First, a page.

What to Expect When You Fracture Your Ankle

UFAI_ankle_pictureA broken ankle, or ankle fracture, is a common injury that is sustained most commonly with twisting of the ankle.  The ankle is comprised of three bones, 2 long bones in your leg, (tibia and fibula) and a bone that sits between the heel bone and the leg, called the talus. Holding the joint together are several ligamentous complexes that can be torn depending on the severity of the fracture.

These ligamentous complexes include the deltoid ligament (holding the talus and tibia together), the lateral collateral ankle ligaments (holding the talus and the fibula together), and the syndesmotic ligament (holding the tibia and fibula together).  Not all ankle fractures are the same, and treatment can vary depending on the type of ankle fracture you sustained.

How do ankle fractures happen?

Ankle fractures are most commonly sustained with a twisting or rolling of the ankle.  It can also happen with a direct impact.  An audible break may be heard.  Often, patients will find it difficult and painful, if not impossible, to weightbear on the ankle.  It will be tender to touch and very painful.  The ankle will often swell and become bruised.   The ankle may look dislocated and there may be a visible deformity present.

How’s an Ankle Fracture Diagnosed?

Ankle fractures are diagnosed with a history and physical exam of the ankle.  If an ankle fracture is suspected, x-rays are often ordered to evaluate the injury further.   X-rays give doctors a view of the ankle bones, and will show any break that is present, along with the alignment of the ankle joint.

A stress x-ray may be taken to test the integrity of some of the ligaments if it is not shown on regular x-rays.  MRI may also be done to evaluate ligamentous injury to the ankle.  If the ankle fracture is severe and in multiple pieces and extending into the ankle joint, a CT scan may be helpful to further evaluate the bone fracture.

 What are the Treatment Options for a Broken Ankle?

Depending on the severity of the ankle fracture, patients may or may not require surgery to repair their ankle.  Conservative treatment often will consist of immobilization in a cast or boot, depending on the severity of the fracture.

If surgery is needed, patients will be immobilized in a cast for at least 6 weeks as the bone heals.

How to Determine if Ankle Surgery is Necessary?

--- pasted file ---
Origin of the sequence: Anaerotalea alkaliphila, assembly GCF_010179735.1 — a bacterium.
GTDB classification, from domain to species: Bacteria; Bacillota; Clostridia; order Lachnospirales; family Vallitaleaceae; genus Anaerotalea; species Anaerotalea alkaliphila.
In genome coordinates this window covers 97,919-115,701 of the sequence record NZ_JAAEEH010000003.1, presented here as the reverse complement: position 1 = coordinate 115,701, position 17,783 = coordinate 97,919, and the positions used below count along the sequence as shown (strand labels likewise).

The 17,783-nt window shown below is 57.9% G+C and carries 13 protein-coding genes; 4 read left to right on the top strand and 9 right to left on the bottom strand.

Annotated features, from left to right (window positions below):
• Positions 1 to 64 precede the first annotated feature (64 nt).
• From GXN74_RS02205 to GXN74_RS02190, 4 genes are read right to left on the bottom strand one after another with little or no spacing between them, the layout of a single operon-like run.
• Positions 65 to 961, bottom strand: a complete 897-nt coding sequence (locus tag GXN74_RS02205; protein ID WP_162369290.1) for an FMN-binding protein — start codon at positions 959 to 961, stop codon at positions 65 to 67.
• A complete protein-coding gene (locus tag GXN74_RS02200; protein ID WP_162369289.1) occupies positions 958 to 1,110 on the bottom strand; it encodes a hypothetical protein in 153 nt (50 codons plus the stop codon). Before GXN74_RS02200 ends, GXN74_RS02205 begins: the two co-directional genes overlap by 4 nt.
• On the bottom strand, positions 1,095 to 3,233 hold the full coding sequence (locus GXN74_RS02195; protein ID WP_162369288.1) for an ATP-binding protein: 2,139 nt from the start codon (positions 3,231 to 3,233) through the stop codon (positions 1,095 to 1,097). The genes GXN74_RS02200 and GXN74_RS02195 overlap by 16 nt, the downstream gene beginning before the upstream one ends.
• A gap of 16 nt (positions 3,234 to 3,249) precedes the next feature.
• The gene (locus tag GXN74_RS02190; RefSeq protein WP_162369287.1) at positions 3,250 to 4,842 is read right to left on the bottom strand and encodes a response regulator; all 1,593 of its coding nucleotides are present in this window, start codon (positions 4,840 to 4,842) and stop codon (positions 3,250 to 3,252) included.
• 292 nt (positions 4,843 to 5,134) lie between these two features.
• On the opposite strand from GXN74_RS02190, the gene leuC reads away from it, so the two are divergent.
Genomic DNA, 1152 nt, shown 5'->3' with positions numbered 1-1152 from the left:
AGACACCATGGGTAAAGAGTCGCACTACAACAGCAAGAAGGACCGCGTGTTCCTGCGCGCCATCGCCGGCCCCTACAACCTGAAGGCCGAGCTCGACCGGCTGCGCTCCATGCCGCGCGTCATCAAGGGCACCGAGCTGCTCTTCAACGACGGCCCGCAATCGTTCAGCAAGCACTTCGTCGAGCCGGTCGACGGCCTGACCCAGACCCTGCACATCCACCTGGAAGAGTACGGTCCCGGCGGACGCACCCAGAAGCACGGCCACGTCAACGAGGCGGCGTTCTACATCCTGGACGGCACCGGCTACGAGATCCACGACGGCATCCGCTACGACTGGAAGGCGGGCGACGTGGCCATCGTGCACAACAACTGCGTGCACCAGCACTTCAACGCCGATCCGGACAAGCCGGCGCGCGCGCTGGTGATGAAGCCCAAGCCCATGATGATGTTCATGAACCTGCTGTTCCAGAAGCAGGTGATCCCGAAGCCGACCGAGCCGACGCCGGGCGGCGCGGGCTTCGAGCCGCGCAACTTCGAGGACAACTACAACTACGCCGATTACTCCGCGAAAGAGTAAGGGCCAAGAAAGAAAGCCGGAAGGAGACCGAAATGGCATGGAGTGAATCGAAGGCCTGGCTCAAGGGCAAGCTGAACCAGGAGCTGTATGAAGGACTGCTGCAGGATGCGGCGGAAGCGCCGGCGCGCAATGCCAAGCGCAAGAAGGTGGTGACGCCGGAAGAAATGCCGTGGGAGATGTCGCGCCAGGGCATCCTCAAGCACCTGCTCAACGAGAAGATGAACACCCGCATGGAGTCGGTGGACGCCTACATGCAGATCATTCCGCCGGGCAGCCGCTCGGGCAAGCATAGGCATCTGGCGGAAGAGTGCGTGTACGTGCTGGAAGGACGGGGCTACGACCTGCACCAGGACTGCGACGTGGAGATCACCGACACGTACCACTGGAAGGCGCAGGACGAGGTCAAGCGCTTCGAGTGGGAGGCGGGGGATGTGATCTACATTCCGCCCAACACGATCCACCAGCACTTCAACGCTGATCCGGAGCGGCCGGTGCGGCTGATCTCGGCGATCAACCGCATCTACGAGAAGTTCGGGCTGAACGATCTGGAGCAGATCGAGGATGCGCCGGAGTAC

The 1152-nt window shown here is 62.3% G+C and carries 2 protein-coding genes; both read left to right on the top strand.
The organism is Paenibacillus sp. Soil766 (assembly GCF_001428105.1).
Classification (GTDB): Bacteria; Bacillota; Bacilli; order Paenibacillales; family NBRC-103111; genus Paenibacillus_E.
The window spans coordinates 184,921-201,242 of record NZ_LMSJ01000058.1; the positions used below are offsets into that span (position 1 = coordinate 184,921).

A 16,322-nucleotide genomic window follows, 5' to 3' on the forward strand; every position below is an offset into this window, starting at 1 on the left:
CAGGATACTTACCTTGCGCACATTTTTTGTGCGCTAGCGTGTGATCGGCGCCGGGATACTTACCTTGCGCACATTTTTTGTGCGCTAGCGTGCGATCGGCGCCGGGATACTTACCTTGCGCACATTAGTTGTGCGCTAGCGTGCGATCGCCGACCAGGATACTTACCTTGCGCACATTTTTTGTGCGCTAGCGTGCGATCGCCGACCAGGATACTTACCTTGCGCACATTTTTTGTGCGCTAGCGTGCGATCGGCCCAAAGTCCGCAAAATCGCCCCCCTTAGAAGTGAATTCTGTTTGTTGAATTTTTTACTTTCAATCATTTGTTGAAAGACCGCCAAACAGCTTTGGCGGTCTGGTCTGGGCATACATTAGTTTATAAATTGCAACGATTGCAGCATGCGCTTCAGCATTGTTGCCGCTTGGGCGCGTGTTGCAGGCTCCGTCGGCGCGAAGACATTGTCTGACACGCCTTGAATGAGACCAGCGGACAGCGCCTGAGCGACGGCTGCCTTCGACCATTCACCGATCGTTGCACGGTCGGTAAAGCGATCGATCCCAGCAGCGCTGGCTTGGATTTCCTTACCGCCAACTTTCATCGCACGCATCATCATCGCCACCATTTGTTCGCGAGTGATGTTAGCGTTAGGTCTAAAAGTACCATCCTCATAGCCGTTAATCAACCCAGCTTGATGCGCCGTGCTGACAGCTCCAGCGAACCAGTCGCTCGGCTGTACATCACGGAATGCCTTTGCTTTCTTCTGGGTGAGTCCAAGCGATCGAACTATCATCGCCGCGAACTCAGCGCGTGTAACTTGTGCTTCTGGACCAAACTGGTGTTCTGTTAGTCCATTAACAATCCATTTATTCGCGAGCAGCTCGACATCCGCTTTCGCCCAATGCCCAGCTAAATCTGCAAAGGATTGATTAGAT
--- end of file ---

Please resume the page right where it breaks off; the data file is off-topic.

If the patient is healthy enough to undergo surgery, there are several factors in determining if a fracture requires surgery.

Is there displacement of the bone and/or joint?

If the break in the bone is out of place, or the ankle is out of alignment, surgery is recommended to place the bone back in place.  Screws and plates are used to hold the bone in place as it heals

What’s the size of fracture fragment?

Sometimes only a small chip fracture is present at the tip of the bone.  These fractures require no surgery to repair and will only require a period of immobilization.

How is the stability of ankle?

Ankle fractures are considered unstable once there are 2 or more visible breaks on the ankle.  Additionally, an ankle can be unstable if the syndesmotic ligament (ligament between tibia and fibula) has been torn.

This can be tested on stress x-ray.  The goal of surgery is to stabilize the fracture and ligaments by holding them together with screws/plates as the bone heals.

Conclusion

Ankle fractures are very common injury and it is important to have a professional check your ankle, especially if you are having pain and trouble walking on the area.  Ankle fractures that cause a malalignment of the joint and that are untreated can lead to debilitating arthritis.

The UFAI Education Team

The UFAI Education Team

For almost fifteen years, University Foot and Ankle Institute and their nationally recognized physicians have been providing the most technologically advanced medical care for the foot and ankle with the highest success rates in the country.

As a teaching institution, University Foot and Ankle Institute’s Fellowship Program is among the most advanced in the nation.

We at UFAI are driven to get our patients back to their normal activities with the highest level of function, in the least amount of time, using the least invasive treatments possible. From start to finish, we are with you every step of the way.

The UFAI Education Team works to help empower our patients and website visitors with the most up-to-date information about foot and ankle conditions, treatment options, recovery and injury prevention. Our goal is to pass on truly useful information to our readers.

We hope you enjoy our work and find it of value. Please let us know!
The UFAI Education Team

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